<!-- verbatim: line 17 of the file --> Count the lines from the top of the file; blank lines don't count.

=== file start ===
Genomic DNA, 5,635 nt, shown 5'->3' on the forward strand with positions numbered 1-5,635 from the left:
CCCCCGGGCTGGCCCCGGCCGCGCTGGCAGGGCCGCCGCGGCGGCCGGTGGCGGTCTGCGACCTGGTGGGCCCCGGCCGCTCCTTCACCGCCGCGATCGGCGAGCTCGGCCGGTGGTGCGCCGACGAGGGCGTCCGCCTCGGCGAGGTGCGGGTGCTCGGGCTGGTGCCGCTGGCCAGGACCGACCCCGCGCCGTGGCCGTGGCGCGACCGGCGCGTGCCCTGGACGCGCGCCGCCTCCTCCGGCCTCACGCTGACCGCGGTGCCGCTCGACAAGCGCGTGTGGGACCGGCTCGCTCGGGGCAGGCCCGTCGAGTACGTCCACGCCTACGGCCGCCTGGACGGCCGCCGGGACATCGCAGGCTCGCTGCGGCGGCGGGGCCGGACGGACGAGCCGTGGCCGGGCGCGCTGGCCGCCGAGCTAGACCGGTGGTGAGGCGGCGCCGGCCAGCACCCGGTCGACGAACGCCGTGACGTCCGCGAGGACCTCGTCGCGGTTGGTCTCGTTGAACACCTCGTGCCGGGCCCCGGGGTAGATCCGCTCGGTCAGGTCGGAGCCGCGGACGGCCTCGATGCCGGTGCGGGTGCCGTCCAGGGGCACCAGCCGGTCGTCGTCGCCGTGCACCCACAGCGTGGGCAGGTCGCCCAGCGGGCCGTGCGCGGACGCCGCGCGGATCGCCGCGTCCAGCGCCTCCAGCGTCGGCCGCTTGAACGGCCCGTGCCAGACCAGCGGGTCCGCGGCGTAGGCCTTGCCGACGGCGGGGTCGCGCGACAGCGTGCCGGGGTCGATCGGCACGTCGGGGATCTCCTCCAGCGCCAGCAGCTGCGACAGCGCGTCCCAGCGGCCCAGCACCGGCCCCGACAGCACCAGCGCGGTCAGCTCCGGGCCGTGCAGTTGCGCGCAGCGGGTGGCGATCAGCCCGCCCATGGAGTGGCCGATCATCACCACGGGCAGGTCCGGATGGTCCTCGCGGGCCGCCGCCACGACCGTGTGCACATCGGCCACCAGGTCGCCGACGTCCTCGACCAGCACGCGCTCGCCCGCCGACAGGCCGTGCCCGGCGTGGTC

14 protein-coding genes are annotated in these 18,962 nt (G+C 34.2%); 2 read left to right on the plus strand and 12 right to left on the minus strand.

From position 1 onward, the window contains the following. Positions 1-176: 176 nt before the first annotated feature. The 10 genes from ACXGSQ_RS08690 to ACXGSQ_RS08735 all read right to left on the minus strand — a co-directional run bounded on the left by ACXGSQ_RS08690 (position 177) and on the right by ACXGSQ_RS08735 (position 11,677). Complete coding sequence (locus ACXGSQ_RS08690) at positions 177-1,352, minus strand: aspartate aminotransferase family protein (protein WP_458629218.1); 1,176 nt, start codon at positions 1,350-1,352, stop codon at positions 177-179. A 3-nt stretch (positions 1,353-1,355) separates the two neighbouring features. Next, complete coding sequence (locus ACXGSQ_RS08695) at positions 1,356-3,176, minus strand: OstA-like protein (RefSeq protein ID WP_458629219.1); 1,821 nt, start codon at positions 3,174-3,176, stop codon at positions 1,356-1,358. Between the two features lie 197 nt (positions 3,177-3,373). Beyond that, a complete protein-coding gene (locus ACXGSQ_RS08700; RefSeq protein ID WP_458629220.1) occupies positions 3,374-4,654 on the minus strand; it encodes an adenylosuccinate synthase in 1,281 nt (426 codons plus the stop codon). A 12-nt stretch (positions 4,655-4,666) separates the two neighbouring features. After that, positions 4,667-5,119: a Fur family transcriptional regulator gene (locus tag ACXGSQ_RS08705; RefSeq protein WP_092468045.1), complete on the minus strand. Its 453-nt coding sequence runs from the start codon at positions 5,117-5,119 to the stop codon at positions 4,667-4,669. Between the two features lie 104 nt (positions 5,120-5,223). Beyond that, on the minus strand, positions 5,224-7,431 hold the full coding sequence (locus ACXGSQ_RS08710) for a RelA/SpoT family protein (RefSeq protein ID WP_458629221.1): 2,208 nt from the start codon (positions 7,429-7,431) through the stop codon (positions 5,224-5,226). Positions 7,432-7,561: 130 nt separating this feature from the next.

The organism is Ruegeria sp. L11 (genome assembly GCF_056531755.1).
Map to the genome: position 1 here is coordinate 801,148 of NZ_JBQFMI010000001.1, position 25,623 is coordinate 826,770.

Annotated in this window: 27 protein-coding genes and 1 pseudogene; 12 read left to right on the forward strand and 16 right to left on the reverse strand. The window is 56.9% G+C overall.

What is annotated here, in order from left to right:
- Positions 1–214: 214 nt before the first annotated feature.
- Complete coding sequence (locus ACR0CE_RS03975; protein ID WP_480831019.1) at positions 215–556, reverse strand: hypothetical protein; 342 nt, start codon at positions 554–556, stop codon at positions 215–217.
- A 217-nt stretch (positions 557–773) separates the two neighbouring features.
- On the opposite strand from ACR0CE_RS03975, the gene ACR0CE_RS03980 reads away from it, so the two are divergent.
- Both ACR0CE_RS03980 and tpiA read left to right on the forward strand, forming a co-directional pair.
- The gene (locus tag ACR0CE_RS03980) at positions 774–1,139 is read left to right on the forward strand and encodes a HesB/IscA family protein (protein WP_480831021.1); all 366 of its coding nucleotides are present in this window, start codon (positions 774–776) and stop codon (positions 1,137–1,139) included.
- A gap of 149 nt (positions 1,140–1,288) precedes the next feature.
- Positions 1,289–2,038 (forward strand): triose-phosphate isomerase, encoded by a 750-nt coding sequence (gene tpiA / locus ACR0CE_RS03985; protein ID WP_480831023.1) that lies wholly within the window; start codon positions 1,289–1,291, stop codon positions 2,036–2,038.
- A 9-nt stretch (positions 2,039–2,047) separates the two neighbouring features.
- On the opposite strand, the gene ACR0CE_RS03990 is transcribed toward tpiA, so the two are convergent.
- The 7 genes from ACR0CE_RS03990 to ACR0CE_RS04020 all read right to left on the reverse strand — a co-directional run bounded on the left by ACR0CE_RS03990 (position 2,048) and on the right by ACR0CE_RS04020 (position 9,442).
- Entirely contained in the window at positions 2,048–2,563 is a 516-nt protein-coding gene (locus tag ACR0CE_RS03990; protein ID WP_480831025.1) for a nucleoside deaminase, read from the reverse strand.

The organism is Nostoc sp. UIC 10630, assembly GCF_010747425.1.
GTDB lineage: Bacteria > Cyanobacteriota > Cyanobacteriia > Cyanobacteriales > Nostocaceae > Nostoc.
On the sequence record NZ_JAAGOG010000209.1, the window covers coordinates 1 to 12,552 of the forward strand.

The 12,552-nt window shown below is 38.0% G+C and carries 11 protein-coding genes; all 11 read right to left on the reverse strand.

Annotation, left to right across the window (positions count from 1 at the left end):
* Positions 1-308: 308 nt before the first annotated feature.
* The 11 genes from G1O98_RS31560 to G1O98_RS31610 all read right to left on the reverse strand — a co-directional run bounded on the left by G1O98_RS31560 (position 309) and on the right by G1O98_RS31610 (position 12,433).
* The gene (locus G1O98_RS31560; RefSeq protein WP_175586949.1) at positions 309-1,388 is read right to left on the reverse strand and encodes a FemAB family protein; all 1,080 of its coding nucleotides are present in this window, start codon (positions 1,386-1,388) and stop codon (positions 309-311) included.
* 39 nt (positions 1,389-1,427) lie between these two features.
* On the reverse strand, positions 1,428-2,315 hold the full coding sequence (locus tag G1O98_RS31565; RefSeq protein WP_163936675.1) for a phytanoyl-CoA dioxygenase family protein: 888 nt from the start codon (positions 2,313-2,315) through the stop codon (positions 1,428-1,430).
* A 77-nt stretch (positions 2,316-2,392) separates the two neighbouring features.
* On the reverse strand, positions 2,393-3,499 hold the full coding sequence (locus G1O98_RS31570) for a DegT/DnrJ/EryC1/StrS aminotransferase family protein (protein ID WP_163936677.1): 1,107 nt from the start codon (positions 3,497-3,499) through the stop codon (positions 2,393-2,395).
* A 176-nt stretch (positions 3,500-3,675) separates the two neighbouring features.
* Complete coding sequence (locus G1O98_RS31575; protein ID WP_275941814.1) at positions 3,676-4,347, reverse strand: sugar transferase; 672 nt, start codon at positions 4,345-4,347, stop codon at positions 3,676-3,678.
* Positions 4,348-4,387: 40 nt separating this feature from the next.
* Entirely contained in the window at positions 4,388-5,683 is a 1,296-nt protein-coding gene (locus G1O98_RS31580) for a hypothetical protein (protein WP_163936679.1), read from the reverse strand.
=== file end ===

- A 9-nt stretch (positions 2,039–2,047) separates the two neighbouring features.